نوع مقاله : مقاله پژوهشی
گروه روابط بین الملل٬ دانشکده حقوق و علوم سیاسی٬ دانشگاه تهران
عنوان مقاله [English]
With the emergence of the Chinese New Silk Road, as the most important international geo-economics initiative, the power arrangement of the geopolitics of greater Eurasia and its coastal waters, particularly the Indian Ocean, are subject to a great change. Comprised of the land-based Belt and the Maritime Road, the "New Silk Road", also known as 'One Belt One Road' or ‘Belt Road Initiative (BRI)', is a major manifestation of the Chinese power projection beyond its borders. Along with the United States of America, Delhi leaders have expressed their resentment towards the Maritime Road as the BRI could encircle their country by utilizing the ‘String of Pearls’; a very strategic term referring to the network of Chinese military and commercial facilities and investment ports along its sea lines of communication, which extend from the China’s mainland to Port Sudan in the Horn of Africa. Not surprisingly, India has reacted to the BRI by crafting their new grand strategy called Mausam to contain both belt and road. As the most ambitious Indian megaproject in the contemporary world, Delhi aims at rebuilding maritime and economic connections with the thirty-nine countries bordering the Indian Ocean. Among its major initial plans, this strategy has so far been manifested in two sea-land roads: the Kaladan Road and the Cotton Road. While the former connects Kolkata in the East of India to the South East of Asia through Myanmar’s port of Sittwe, the latter makes ties between Mumbai and West Asia through the Iranian port of Chabahar on the shore of the Gulf of Oman. Indeed, it is the Cotton Road that has a strategic potential to contain the land-based belt by providing a fertile ground for Indian influence in Central Asia and Afghanistan. Located at a geostrategic position in the southwestern rim land between the Persian Gulf and the classic Heartland, in Mackinderian terminology, Iran would be a centrally geopolitical bridge between India and Eurasia.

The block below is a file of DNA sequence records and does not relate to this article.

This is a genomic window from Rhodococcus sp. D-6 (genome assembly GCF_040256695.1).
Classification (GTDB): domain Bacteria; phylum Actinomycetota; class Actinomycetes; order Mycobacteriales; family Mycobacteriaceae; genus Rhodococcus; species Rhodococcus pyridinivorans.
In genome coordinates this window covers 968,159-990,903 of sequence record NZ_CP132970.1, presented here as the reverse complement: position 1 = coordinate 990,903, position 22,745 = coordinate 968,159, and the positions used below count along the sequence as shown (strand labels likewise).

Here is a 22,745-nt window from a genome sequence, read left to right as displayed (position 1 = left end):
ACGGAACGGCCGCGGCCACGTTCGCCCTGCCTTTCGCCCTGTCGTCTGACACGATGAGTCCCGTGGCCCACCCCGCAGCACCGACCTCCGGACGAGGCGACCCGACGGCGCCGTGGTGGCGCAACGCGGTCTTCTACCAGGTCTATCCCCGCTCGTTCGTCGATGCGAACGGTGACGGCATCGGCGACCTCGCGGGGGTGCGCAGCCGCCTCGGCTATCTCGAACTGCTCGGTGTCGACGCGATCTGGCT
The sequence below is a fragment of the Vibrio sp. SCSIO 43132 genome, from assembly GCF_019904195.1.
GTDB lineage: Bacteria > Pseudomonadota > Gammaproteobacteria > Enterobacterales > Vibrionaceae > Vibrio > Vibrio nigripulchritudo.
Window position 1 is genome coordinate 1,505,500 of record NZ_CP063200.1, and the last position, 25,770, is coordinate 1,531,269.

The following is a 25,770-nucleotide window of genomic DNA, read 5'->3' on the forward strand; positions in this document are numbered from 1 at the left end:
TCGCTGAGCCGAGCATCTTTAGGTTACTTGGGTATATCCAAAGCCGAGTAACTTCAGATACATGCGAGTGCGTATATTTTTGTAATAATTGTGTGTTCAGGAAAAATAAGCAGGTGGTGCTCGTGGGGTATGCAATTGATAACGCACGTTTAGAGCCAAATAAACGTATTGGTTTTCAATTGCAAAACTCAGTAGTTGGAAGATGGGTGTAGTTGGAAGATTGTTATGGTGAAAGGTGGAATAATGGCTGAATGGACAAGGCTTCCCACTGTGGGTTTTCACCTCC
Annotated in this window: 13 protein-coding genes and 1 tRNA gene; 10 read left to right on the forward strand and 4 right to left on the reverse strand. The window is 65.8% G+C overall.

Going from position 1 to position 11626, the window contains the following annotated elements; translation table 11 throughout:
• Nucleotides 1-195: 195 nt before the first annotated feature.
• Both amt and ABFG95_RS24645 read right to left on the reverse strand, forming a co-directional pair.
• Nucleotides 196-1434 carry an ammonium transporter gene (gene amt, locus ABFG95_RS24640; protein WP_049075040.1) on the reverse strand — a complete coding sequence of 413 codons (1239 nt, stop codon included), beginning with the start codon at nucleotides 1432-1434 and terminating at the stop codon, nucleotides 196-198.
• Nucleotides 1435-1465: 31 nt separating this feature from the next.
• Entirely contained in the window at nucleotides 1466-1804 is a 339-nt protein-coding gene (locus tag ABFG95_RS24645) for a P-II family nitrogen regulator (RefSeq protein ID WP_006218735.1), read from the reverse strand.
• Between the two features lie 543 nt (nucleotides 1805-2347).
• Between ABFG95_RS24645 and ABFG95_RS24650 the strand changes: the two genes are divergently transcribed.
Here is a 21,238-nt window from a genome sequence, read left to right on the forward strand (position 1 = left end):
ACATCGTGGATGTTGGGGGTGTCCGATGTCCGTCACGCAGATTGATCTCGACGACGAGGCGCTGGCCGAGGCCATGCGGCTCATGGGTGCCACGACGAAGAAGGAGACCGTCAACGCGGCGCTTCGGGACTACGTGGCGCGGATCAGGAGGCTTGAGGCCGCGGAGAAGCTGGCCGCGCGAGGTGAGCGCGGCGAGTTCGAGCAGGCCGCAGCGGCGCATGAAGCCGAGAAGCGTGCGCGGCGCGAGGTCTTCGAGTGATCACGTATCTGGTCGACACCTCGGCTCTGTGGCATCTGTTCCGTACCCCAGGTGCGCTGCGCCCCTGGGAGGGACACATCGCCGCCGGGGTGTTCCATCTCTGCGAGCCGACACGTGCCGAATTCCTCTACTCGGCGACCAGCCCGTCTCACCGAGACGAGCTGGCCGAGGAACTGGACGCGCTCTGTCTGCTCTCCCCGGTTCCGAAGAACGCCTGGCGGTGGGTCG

From this point of view, the present article sets forth a new understanding of major driving forces lurking beneath the strategy of Mausam and its following impact on Iran's national interests. "What are the factors shaping the Indian grand strategy of Mausam?" This is the pivotal question that guides the analytical narrative of the present article. The article highlights the fact that Chinese and Indian increasing leverage in West Asia has raised regional ‘Road Diplomacy’; a concept that shows the impact of diplomatic actions in shaping the trajectory of international and regional roads while, at the same time, revealing the consequences of these roads on states’ diplomatic decisions and strategies. The recent emergence of several economic corridors comprised of regional and international transport networks and massive infrastructure investment has brought this concept to the fore in West Asia.
In following, the article sheds light on the impact of India's presence in West Asia, in general, and Iran, in particular, by explicating the role of Mausam. Furthermore, the present article details India's special action in response to China and its policies in the periphery of Iran while the scope of Delhi policies under this new-crafted strategy in the region will also be examined. Finally, the present article briefly shows how this grand strategy affects Iran's national interests. In brief, the article argues that Iran’s geostrategic location has framed the country as a key player in the implementation of the Indian Mausam. Combined with the Chinese interests in including Iran to its BRI, along with the US ongoing sanctions on Tehran, Tehran-Delhi cooperation on the Mausam will reconfigure the geopolitics of the region with a huge ramification for the power arrangement of the West Asia.